It takes 40 weeks to grow a baby, but did you know that it could take even longer to fully recover from giving birth? Getting your pre-baby stride back is tough but certainly not impossible. You just have to know what you're in for.
I've always been an athlete and enjoyed running. While I never completed a marathon prior to having kids, I often trained as if I were competing. So running six miles took little effort before my children came into the picture.
However, little did I know running would be a lot harder after becoming a mom. My body went through so many changes that I thought something was wrong. Did the doctor inadvertently forget to take something out? Did I have some kind of rare condition? These were just some of the questions that ran through my head.
I needed answers, so I consulted my ob-gyn and began doing some online research. I wanted to learn why it felt like I was about to deliver every time I hit the track. I also wanted to know how the changes would affect my body long-term.
What I found interesting was that doctors often advise exercising throughout pregnancy and postpartum.
But if running is a great way of "bouncing back" (though do we ever really fully bounce back?), why do some of us go through so much pain in the process—as if delivery wasn't enough? Here are three things I didn't know postpartum runners go through that I'm glad I know now.
1. The changes your body goes through during pregnancy can linger well after delivery.
With a growing baby bump, gravity takes over and the connecting tissues and muscles get looser, which causes waddling and sometimes discomfort. The hormones that make our tissues and joints more elastic for giving birth can also be blamed when you still find yourself peeing your pants a little while running. (Hello, world of urinary incontinence!).
2. The pelvis tilts forward more and more throughout pregnancy, which can change a runner's stride.
The Journal of Orthopaedic & Sports Physical Therapy conducted a study where they tracked the training of a 27-year-old woman during pregnancy and postpartum. It revealed that the pelvis tilt remained six month postpartum in her case. However, doctors say it can last longer than that.
3. Pain in the lower back and hip while running can lead to slower abdominal recovery.
Since the tissues are connected, doctors believe that pain may stem from changes in the abdomen and muscle control.
"None of this was surprising," Dr. Bryan Heiderscheit, professor of orthopedics and rehabilitation, tells the New York Times. "Pregnancy and labor stretch the muscles and connective tissues in the abdomen," which allows the slightly unmoored pelvis to tilt and sway. Unless a woman strengthens the affected muscles after pregnancy, the tissues remain stretched.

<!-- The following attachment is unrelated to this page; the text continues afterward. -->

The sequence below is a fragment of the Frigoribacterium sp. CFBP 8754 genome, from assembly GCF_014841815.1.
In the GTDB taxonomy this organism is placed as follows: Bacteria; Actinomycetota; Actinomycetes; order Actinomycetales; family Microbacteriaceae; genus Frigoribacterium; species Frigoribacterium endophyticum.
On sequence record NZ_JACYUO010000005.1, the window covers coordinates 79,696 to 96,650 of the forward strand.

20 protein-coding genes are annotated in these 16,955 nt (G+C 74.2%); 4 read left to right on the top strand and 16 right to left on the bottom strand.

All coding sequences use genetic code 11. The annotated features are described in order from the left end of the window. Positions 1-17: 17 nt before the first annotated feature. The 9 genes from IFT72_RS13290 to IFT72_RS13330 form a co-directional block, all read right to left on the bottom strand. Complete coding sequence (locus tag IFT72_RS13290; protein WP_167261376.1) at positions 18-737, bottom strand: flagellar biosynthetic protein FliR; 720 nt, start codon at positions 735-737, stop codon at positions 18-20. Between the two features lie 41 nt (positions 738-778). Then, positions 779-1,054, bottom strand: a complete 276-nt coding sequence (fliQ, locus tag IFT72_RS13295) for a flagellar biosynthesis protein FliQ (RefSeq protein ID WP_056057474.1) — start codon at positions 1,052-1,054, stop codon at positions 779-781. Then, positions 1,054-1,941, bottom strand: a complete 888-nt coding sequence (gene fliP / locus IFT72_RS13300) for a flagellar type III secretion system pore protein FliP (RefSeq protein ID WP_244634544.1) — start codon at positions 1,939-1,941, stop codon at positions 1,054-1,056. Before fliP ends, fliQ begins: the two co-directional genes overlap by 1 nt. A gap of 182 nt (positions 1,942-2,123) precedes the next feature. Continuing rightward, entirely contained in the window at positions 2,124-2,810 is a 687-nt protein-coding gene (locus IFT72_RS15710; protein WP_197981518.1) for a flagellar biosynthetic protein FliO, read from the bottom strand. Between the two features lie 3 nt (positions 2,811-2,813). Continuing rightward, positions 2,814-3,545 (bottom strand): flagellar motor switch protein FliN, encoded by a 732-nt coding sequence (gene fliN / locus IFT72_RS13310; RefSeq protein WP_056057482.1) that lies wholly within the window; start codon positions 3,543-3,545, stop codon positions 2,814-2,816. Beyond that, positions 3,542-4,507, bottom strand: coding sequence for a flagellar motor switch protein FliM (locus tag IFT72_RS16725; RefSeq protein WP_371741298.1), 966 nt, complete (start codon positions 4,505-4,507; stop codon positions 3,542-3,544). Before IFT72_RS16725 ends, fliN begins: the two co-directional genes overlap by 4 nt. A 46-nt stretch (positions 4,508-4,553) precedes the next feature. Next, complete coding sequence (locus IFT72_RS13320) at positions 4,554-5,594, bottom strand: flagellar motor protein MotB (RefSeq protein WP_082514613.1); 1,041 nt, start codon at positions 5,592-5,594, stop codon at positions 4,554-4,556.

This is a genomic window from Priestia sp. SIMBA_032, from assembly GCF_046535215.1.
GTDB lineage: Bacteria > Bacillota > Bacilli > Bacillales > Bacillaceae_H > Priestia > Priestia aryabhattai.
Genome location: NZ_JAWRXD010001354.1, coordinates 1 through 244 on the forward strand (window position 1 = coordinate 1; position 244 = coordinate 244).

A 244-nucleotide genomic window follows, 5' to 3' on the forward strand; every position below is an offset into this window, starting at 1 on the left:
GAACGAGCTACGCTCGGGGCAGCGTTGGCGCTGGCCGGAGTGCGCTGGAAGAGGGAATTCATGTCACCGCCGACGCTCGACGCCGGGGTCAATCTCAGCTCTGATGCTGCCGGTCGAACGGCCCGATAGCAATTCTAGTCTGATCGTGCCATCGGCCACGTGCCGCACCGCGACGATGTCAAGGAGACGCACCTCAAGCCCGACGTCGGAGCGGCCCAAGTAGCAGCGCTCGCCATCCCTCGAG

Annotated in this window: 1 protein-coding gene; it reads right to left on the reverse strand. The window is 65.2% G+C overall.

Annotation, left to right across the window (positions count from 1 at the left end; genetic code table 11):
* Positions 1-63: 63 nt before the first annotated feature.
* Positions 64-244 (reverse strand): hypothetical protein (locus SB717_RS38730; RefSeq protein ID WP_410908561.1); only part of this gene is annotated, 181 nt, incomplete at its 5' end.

It took years for things to get back to normal.
While it's true that strengthening the affected muscles is key to getting back into shape, it's important to note that not everyone is built the same. It's easy for some women to bounce back, but harder for others. That's why it's important to go at your own pace.
I actually began noticing the changes early on in my pregnancy. I had my heart set on running the 10K when I was pregnant with my daughter, but had to throw in the towel because my growing baby bump began putting pressure on my perineum. The bigger she got, the more it hurt.
I'd be in so much pain after a mile run that it was difficult to hide my discomfort. Co-workers didn't hesitate to tell me how I was actually feeling (terrible!). So I decided to postpone my marathon run until after delivery.
But little did I know, getting back into shape would take longer than I thought. After a couple of weeks, I begin working out again. I started off walking and worked my way back to running. But that awful pain down there came back.
I paid a visit to my ob-gyn to have it checked out and he insisted that everything was fine. He instructed me to avoid sit ups and crunches the first few weeks postpartum.
But it took years for things to get back to normal. And before I could officially get my pre-baby bod back, I found out I was pregnant with baby No. 2.
This time I didn't attempt to workout during the pregnancy. I could tell this baby was a lot bigger and seemed to be growing at a rapid pace. Giving birth this time around was a lot harder and the recovery after another vaginal delivery was even more painful. I didn't even bother hopping on a treadmill after giving birth to my son.
It wasn't until after two years postpartum that I decided to begin training for the half marathon. Things were going well until I decided on a four-mile run, which—you guessed it—ended up with me being out of commission for a week.
It's not all doom and gloom, though. Eventually I was able to ease back into a comfortable exercise regimen. And so far I haven't noticed any pain at all.
While some women can run up until they deliver and beyond, some may have to take a break during and after pregnancy. The bottom line is that it's important to listen to your body, do your research and check with your physician before training. It took my body years to recover, but I'm glad I'm able to run again.